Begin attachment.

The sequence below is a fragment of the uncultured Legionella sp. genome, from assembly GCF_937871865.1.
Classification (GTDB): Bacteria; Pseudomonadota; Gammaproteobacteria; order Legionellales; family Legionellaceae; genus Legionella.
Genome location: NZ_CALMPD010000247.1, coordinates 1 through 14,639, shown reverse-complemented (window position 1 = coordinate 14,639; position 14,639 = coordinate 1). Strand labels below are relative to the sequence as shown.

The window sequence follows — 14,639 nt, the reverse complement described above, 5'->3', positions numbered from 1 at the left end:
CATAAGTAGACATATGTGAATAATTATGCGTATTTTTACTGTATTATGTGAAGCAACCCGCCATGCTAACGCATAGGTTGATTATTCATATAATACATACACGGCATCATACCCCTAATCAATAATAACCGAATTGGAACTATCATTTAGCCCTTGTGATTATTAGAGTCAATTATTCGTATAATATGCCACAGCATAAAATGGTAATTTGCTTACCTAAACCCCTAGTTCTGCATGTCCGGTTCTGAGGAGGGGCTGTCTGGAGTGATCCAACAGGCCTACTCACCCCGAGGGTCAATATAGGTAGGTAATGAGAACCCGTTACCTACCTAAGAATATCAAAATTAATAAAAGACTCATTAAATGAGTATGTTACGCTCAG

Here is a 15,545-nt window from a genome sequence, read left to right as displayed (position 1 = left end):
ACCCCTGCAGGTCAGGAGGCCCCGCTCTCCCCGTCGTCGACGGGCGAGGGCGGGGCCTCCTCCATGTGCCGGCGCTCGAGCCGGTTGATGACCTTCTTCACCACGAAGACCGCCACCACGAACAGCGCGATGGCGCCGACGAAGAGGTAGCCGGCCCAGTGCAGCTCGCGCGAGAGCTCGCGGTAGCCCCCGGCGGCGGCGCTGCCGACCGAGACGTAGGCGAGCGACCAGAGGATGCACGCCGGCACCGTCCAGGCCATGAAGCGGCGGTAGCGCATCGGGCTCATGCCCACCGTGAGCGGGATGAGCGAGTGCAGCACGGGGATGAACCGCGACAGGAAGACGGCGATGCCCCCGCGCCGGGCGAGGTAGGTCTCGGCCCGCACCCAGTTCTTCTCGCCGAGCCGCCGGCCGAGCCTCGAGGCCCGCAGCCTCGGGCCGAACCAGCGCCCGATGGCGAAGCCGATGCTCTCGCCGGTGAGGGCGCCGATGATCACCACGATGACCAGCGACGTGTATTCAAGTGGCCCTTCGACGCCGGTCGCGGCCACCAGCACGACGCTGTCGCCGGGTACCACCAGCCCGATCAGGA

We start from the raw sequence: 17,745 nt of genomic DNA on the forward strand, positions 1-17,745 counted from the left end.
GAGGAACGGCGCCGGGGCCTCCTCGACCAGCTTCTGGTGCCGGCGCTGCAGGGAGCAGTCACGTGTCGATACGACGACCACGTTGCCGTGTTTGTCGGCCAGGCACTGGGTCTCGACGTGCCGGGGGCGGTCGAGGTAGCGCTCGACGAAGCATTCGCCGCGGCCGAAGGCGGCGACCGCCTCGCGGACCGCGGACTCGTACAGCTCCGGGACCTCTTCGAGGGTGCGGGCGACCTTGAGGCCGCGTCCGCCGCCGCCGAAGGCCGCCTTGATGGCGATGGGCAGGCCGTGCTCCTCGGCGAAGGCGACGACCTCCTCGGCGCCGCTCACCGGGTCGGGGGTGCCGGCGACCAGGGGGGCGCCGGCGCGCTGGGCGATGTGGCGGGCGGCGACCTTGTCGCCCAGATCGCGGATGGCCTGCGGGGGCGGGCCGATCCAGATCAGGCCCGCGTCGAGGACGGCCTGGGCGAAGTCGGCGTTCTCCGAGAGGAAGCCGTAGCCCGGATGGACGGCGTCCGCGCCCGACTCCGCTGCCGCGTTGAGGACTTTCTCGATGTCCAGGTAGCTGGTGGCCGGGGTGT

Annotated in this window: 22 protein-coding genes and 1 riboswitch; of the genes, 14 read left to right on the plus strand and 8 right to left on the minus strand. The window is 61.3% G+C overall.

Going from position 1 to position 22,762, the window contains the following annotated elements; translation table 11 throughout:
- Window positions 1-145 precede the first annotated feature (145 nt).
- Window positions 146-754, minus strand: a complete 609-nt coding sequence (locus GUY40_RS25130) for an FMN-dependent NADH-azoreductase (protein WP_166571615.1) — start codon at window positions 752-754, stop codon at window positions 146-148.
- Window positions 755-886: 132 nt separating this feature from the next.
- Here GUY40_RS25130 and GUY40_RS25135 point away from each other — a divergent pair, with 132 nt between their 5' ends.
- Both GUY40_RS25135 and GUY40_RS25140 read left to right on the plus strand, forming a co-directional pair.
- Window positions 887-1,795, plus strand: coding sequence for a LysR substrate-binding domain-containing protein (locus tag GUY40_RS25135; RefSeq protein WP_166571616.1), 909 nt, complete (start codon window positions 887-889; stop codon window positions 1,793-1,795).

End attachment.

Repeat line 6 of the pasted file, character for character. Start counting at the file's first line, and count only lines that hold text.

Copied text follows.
Here is a 15,545-nt window from a genome sequence, read left to right as displayed (position 1 = left end):